EDITORIAL: Planning Rugby Pathway To The Top

There is no easy way to succeed. To reach the top, like climbing Mt Everest, there will be falls, slips and stumbles along the way before you reach the peak.
12 Dec 2015 21:37

There is no easy way to succeed.

To reach the top, like climbing Mt Everest, there will be falls, slips and stumbles along the way before you reach the peak.

Our rugby players, for so long, have been thrown into the cauldron, put into the test arena and we expected them to win against international teams who have been developed and properly harnessed through the years.

It’s so unfortunate then that we bank so much and for so long on our natural flair and talent to win us games.

The Vodafone Flying Fijians good show at the 2015 Rugby World Cup and the performance of our Vodafone Fijian 7s team under Coach Ben Ryan highlighted that we competed well with the best with the limited resources, preparation and development.

It is therefore pleasing that after so many years, the Fiji Rugby Union has finally set up Elite Player Pathway Academy for 29 inductees which was launched at the Grand Pacific Hotel in Suva last Friday.

The new concept will see the 29 inductees go back to the training centres in Suva (HPU gym), Sigatoka (Lawaqa LTC) and Nadi (HPU gym) where they will be monitored by the trainers at the various centres.

Vodafone Flying Fijians head coach John McKee said hard work and commitment was needed from the inductees in order to achieve their goals.

McKee said the programmes can take athletes to new heights and set the benchmark for future rugby players.

“This pathway can take players to the highest level of the game, it can take them to the Rugby World Cup, Olympic Games or 7s RWC,” McKee said.

“It comes down to your commitment and preparedness to work hard for the programme.

“I’ve been involved with rugby for many years and I see many talented athletes at 18 years of age who do not have the work ethic or commitment to reach the highest level of the game.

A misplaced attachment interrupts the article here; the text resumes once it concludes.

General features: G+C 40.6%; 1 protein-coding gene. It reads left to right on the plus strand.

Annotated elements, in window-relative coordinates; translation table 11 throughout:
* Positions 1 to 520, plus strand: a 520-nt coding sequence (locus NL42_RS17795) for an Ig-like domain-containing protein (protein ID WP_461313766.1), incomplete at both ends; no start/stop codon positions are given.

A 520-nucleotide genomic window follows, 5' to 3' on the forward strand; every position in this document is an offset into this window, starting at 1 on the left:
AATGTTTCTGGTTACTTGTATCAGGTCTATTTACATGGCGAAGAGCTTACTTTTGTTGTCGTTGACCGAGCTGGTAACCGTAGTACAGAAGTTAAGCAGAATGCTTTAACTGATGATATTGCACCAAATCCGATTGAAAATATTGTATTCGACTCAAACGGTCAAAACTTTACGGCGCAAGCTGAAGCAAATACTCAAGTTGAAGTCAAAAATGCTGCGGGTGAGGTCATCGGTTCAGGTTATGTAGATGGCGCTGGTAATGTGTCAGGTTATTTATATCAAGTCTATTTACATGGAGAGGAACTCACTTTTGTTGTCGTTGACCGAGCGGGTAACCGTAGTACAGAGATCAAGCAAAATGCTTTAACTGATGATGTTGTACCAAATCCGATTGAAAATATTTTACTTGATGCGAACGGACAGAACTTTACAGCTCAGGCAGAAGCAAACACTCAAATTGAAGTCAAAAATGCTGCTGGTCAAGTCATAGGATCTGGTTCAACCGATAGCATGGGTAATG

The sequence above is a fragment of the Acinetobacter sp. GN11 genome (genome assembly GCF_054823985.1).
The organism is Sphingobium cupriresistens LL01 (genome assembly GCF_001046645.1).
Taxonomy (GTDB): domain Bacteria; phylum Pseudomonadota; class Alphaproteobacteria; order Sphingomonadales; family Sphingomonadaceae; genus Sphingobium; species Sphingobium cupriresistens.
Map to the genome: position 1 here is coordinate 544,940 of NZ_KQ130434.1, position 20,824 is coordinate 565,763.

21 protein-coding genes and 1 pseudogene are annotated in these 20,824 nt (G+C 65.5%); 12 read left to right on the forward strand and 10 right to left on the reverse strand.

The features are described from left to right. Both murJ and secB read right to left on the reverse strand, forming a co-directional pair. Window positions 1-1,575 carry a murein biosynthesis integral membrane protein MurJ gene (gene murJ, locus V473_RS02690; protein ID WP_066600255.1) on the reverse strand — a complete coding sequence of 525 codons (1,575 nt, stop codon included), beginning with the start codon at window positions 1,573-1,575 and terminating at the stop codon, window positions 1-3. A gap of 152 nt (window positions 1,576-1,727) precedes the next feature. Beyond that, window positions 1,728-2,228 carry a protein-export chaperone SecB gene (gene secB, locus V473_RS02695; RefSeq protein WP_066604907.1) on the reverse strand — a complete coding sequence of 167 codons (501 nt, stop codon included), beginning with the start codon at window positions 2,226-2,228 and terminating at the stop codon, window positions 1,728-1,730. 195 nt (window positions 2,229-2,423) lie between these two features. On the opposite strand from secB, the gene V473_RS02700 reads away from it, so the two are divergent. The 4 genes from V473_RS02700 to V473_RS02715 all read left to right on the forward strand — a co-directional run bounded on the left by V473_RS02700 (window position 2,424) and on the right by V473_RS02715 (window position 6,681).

“And you don’t see them in two or three years time; players who progress to the highest level of the game are talented but also have the commitment and work ethic needed.”


8 women included

Of the 29 inductees, eight of are girls from Ballantine Memorial School, Jasper Williams High and St John’s College in Cawaci, Ovalau.

With the success of the Telecom Fijiana team, qualifying for the 2016 Rio Olympics,  McKee said was an exciting time for women’s rugby in the country.

“I’m very happy to see some young girls inducted into the academy for the first time in Fiji because it’s a massive growth area,” he said.

“We’ve seen how quickly the Telecom Fijiana have advanced in two years. They qualified for the Women Sevens Series and the Olympic Games and getting better every time.

“It’s an exciting time for women’s rugby and it’s only going to get bigger.

“At the moment we have the Fijiana playing on the world stage and we hope within a short while we can establish our 15s women’s rugby team to compete on the world stage.”

This is good news for women’s rugby. Setting a solid platform is a perfect way to create better rugby players for Fiji in future’.

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